What can I say but a glorious day in all aspects of walking. It started out at the B&B at Acharn with the lovely Liza and her Jack Russell, breakfast laid before me in the kitchen and she sat down for a chat as I ate. What a fantastic view down Loch Tay from her kitchen sink. Pack ready and boots on, she gave me my sandwiches and ferried me back to Ardtalnaig where I stopped walking last night. As I left the car I was faced with a long 1 1/2 mile ascent, steeply at first before easing off, and I paused often as I worked up a good sweat, with the views back over Loch Tay to Ben Lawers and his chums. It was tarmac road again for the first mile to Claggan farm (some lovely old barns in the farmyard), then through a gate and onto the farm track up to Dunan. The ascent eases right off at the old buildings of Tullichglas, with the last views across the loch as the route turns to the SE. I’ve been in some peaceful places and this one is right up there - hard to believe that the loudest thing in the valley was me breathing, and the haunting cries of the Curlews whenever I strayed too near to their nest sites. This quiet lasts for about 3 miles as the path runs alongside Gleann a’ Chilleine, between the hills of Creagan na Beinne to the east and the Shee of Ardtalnaig to the west. There were two things to delight my head today – one was the many glacial features on display in this landscape, and two was the abundance of birdlife with many ground nesting birds seen – Oyster Catchers, Curlew, Lapwing, Sandpiper, Skylark, Pheasant and Partridge – and I didn’t squash any of their nests thankfully. The odd Buzzard or two was seen quartering the valley, and these were chased away by all manner of birds if they got too close to their clutches. Other things to see along this remote-ish valley were the old shielings, newly planted Scots Pine clumps protected from the deer by large box enclosures, and plenty of evidence of newly planted forest by the FCS all surrounded by glorious sunshine – what a day to relax (although I did have a bit of a time schedule as I was picked up at Amulree due to no facilities there). The shooters lodge and old sheep pens mark the turning in the route and a short section off the old tracks – good to be on grass once more. The pens were grass topped and perfect for nesting with the Oyster Catchers – one pretended to have a broken wing to lure me away from the path. The route now swung gradually around to the east as I walked on into Glen Almond, descending gradually into another peaceful valley. The track reappears as the hydro works appear by the River Almond, but they are not on any grand scale and don’t really intrude on the landscape. At Lechrea an old farm stands deserted, but I noticed that the windows were boarded up to provide slots for the brave shooters of game bird, and at Dalriech a shooters lodge looks in good condition ready for the inglorious 10th or whenever it is that the season begins. Further down the valley stands a small cairn monument to WW1 soldiers at the site of the old Stuck Chapel, a former farming community thought to have been here since medieval time – a small highland township. The landscape here is superb several different levels of lateral moraines, deposited as the last ice age glaciers receded. After walking 4 miles down the Glenn, including a stop for lunch, it was time to turn north at Auchnafree. So relaxed was I at this stage of the walk that my uphill plod past the new works for the hydro or power company turned into an extra mile all uphill into Glen Shervie. The alarm bells didn’t start to ring until the track dropped away to my left. Realising I was temporarily misplaced, I pegged it back downhill in record time, cursing my lack of thought all the way. My 16mile walk now turned into an 18 mile walk and my knees were non too pleased about it. The new works had obliterated the start of the path into Glen Lochan – that’s my excuse and I’m sticking to it. The path climbed steadily, very thin on the ground above a dry burn, through banks of heather and elder. Flies were buzzing and it was very warm in the still air – thank heavens for the factor 50 suncream and my ‘Water Tap’ which saved the day by being able to top up and drink from the burns. It was a long haul down Glen Lochan, with some boggy spots to pass by, but most of the small Lochans had some water in them. After Lochan Uaine I nipped up the hillside to a shooters track I spotted and that saved me some rough walking across reed beds, and tussocky grass. This track led me down all the way to Croft Mill and the road. There is a lot of work being done by SSE up here, and I guess the new tracks will eventually grass over and blend in with the landscape – no doubt all the shooters will be happy with even more access to the high moors and game estates. To the north it was peeing down on Pitlochry, and how I laughed in the face of the dark clouds ahead as my sunshine followed me down the hill. At Croft Mill there is a ‘Beaters Hut’ and the door was open, so I popped in and topped up with some fresh water. In the fridge was a case of beer and believe me I was very tempted to ‘borrow’ one and leave some money – but I didn’t. Then it was just turn to the east and follow the road back to Amulree for a couple of miles – more tarmac and unforgiving for tired legs and feet. Another grand day on the RRW, and probably the best section as you miss out the road walking from Ardtalnaig (or Ardeonaig if you stop there) all the way to Acharn. More about that when I sum it all up at the end.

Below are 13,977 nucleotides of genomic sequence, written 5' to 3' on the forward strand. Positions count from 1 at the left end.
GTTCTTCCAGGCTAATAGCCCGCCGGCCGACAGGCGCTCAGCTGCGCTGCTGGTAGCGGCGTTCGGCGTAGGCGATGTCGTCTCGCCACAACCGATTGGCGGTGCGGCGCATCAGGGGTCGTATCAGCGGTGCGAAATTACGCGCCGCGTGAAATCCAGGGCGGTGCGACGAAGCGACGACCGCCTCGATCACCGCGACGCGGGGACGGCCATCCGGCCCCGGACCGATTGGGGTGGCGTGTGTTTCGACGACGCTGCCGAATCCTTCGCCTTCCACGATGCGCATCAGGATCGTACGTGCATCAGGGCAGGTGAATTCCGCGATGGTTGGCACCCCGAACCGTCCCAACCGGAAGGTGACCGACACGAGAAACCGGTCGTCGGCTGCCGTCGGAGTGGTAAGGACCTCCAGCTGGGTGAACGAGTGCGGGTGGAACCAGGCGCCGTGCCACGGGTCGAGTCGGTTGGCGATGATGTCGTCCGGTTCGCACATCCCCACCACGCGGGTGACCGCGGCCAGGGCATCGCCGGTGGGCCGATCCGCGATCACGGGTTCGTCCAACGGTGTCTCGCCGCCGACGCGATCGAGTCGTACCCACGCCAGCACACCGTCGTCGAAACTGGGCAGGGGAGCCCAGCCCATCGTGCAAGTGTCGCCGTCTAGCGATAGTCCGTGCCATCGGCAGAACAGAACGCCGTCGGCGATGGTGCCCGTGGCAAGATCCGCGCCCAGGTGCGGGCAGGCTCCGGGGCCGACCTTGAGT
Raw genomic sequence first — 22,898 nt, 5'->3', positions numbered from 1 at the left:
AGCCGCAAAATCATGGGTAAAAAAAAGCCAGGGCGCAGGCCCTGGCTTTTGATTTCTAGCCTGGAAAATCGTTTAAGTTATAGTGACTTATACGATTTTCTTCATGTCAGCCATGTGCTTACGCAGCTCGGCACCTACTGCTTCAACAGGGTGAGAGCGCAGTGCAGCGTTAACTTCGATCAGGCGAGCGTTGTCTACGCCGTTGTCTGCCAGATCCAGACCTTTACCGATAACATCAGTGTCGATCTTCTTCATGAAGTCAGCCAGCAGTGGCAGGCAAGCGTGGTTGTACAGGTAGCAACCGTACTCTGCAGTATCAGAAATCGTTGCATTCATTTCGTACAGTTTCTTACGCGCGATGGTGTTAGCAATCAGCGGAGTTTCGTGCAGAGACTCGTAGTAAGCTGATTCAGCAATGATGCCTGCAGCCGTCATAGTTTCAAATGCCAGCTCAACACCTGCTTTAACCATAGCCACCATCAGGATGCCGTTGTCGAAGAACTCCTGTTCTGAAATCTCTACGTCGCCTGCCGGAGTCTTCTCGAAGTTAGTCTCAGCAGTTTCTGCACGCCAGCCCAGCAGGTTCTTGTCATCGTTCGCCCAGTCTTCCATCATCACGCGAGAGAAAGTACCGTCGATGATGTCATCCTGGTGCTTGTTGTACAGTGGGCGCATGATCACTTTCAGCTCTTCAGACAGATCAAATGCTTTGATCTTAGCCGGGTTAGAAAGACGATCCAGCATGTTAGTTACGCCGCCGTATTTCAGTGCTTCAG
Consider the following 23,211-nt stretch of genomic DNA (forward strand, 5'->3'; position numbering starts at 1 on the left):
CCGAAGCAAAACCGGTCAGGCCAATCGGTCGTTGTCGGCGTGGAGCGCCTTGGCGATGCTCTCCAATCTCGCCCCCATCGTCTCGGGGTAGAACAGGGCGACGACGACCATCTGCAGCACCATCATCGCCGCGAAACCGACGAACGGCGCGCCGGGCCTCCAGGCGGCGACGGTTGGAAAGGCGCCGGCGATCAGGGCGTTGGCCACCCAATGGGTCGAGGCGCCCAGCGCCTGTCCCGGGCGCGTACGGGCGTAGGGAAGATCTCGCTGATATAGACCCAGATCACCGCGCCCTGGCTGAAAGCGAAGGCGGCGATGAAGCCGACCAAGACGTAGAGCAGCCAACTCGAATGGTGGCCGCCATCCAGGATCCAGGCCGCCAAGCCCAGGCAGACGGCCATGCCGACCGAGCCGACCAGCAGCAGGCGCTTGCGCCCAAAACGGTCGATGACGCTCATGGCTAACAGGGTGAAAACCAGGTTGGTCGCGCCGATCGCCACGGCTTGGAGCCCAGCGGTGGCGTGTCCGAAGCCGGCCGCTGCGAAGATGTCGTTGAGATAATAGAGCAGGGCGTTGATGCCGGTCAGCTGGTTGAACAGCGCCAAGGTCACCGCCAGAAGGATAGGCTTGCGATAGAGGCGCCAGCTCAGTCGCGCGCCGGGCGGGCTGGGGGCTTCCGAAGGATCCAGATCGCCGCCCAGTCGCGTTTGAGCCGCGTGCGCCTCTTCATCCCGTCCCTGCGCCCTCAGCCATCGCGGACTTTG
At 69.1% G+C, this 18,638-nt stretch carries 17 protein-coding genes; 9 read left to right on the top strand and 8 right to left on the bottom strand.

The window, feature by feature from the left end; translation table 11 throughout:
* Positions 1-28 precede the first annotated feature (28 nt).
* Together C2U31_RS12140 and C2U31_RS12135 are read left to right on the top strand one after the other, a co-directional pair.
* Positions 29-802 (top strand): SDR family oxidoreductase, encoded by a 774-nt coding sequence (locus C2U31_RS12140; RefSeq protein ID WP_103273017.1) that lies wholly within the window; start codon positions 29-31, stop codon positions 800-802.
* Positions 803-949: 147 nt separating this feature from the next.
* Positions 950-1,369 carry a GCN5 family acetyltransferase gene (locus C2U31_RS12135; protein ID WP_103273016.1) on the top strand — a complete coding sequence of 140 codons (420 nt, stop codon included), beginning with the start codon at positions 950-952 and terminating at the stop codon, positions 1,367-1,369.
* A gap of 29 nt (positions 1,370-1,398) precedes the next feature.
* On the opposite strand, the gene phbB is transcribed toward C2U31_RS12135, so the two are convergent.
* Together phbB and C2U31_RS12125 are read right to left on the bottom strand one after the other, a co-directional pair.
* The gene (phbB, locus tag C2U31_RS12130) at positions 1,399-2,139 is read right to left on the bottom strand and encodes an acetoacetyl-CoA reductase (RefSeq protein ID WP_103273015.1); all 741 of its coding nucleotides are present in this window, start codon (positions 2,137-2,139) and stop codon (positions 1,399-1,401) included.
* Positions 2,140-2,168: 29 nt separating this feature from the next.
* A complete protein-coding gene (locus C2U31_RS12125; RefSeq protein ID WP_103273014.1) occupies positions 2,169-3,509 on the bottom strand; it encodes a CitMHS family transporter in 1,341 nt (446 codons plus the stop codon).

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the road out of Ardtalnaig is a steep ascent for a couple of miles